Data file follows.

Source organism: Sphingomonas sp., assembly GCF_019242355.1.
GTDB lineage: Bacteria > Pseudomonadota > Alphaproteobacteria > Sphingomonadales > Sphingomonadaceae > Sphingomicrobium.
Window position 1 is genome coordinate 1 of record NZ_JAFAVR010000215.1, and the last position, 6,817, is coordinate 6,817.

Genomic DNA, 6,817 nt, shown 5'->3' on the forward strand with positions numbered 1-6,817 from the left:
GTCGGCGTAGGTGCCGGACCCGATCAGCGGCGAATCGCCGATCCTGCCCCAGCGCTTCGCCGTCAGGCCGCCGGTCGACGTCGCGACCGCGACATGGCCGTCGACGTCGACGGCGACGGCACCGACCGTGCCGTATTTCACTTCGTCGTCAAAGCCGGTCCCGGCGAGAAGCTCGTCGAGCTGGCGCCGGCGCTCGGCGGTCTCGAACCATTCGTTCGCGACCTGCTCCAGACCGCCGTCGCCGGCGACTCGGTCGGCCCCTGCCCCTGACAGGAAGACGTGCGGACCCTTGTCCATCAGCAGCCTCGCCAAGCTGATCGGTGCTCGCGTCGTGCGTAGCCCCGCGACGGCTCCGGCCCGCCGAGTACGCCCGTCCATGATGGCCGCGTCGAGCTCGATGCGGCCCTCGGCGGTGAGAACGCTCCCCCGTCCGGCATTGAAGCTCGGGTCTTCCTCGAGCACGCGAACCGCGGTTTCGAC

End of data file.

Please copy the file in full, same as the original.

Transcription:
Source organism: Sphingomonas sp., assembly GCF_019242355.1.
GTDB lineage: Bacteria > Pseudomonadota > Alphaproteobacteria > Sphingomonadales > Sphingomonadaceae > Sphingomicrobium.
Window position 1 is genome coordinate 1 of record NZ_JAFAVR010000215.1, and the last position, 6,817, is coordinate 6,817.

Genomic DNA, 6,817 nt, shown 5'->3' on the forward strand with positions numbered 1-6,817 from the left:
GTCGGCGTAGGTGCCGGACCCGATCAGCGGCGAATCGCCGATCCTGCCCCAGCGCTTCGCCGTCAGGCCGCCGGTCGACGTCGCGACCGCGACATGGCCGTCGACGTCGACGGCGACGGCACCGACCGTGCCGTATTTCACTTCGTCGTCAAAGCCGGTCCCGGCGAGAAGCTCGTCGAGCTGGCGCCGGCGCTCGGCGGTCTCGAACCATTCGTTCGCGACCTGCTCCAGACCGCCGTCGCCGGCGACTCGGTCGGCCCCTGCCCCTGACAGGAAGACGTGCGGACCCTTGTCCATCAGCAGCCTCGCCAAGCTGATCGGTGCTCGCGTCGTGCGTAGCCCCGCGACGGCTCCGGCCCGCCGAGTACGCCCGTCCATGATGGCCGCGTCGAGCTCGATGCGGCCCTCGGCGGTGAGAACGCTCCCCCGTCCGGCATTGAAGCTCGGGTCTTCCTCGAGCACGCGAACCGCGGTTTCGAC